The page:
Establishing Behavioral Correlates: The MMPI as a Case Study

Samuel B. Green

Research output: Contribution to journalArticlepeer-review

3 Scopus citations

Abstract

Two methods have been used to determine MMPI behavioral correlates: the whole-sample and split-sample techniques. The latter technique, which splits a sample into half samples, is currently in use because it ostensibly controls more adequately for Type I errors by requiring significance in both half samples. By simply adjusting the level of significance for the whole-sample approach, however, it can control for Type I errors as well as the split-sample technique. Furthermore, the whole-sample approach appears to control more adequately for Type II errors than the split-sample technique. Finally, data are presented suggesting that as an indicator of the average result obtained by repeated random splittings of a sample, results from the whole-sample approach are preferable to those from a single split of a sample. The whole-sample method was thus recommended; however, the probability of a Type I error for each correlate tested should be set at values smaller than those currently used.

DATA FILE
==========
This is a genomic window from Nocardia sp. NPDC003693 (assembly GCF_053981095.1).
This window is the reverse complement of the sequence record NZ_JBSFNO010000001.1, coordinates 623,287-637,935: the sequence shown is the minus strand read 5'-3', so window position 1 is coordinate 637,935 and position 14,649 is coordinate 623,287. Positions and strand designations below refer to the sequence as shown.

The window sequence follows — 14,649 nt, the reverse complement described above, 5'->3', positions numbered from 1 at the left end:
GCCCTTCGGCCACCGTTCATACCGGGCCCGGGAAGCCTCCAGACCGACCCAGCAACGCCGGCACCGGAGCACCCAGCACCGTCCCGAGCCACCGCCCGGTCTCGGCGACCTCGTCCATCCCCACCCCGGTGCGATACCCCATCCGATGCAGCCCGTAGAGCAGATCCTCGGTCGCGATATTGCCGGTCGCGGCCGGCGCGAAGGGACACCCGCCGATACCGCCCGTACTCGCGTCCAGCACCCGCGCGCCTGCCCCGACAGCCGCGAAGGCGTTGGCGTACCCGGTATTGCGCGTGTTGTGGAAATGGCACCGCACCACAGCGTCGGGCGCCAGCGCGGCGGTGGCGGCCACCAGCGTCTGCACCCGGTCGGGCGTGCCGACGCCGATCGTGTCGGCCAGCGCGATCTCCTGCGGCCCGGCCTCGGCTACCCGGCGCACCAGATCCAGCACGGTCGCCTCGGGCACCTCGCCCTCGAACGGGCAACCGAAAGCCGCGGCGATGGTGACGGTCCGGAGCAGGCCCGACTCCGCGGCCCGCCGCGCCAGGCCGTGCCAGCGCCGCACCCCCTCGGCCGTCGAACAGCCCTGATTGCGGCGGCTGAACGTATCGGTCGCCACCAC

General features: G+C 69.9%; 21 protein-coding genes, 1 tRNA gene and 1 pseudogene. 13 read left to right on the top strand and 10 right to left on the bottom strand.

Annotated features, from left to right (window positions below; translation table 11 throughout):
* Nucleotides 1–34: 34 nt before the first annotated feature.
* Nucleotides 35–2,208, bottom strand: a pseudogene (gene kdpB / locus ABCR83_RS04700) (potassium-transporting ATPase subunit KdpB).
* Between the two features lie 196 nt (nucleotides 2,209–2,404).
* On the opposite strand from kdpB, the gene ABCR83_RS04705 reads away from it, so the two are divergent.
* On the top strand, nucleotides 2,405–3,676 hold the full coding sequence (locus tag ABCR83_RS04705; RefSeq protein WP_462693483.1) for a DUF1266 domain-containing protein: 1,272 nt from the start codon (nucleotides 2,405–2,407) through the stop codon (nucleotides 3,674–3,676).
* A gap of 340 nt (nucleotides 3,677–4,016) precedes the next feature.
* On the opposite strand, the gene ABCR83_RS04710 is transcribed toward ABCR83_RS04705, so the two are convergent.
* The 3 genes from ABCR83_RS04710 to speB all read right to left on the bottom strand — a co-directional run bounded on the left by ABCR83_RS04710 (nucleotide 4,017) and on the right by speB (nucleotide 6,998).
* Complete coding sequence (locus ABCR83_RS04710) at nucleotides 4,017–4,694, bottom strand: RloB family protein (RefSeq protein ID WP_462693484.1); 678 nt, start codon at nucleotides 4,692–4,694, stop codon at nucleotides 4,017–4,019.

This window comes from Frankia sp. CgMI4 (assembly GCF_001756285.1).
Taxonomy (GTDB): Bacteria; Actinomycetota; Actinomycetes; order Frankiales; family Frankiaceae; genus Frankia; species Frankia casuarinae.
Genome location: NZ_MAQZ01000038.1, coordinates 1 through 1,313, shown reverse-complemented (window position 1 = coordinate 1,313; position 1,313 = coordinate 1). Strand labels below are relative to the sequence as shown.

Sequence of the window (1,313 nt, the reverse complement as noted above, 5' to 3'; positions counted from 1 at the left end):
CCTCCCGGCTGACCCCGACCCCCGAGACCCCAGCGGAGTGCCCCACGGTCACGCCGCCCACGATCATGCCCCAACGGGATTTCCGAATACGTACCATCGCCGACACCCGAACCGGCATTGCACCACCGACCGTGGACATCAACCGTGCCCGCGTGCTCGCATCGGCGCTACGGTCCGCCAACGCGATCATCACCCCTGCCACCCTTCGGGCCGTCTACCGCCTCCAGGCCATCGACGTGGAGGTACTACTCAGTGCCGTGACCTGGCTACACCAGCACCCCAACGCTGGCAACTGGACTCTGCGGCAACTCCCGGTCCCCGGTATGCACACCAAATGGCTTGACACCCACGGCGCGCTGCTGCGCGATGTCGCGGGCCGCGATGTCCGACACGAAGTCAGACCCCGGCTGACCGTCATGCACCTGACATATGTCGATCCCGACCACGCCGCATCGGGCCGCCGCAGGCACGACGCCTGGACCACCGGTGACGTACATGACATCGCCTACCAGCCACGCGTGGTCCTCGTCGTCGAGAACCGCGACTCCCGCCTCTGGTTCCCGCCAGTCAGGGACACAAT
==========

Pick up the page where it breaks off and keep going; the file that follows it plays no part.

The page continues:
Original languageEnglish (US)
Pages (from-to)219-224
Number of pages6
JournalApplied Psychological Measurement
Volume6
Issue number2
DOIs
StatePublished - Mar 1982

ASJC Scopus subject areas

  • Social Sciences (miscellaneous)
  • Psychology (miscellaneous)

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